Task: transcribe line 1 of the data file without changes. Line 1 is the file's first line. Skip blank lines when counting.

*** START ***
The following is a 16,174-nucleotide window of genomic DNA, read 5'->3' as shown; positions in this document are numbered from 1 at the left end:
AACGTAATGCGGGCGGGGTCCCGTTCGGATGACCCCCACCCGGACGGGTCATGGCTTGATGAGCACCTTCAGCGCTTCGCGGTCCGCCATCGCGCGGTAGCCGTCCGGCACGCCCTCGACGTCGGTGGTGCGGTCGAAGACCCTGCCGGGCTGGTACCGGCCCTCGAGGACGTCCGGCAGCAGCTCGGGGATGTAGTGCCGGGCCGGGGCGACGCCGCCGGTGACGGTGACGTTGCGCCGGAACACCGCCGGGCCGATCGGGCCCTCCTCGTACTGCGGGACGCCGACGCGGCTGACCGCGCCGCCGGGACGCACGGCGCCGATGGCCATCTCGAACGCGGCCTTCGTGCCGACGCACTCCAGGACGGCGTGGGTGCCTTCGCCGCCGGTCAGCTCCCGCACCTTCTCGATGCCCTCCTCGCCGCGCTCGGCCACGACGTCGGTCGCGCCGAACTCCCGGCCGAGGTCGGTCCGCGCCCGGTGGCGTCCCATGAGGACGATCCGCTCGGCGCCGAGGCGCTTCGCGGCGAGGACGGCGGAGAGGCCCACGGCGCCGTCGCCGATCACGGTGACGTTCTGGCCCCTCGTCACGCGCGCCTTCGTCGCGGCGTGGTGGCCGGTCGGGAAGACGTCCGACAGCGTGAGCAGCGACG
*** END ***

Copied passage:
The following is a 16,174-nucleotide window of genomic DNA, read 5'->3' as shown; positions in this document are numbered from 1 at the left end: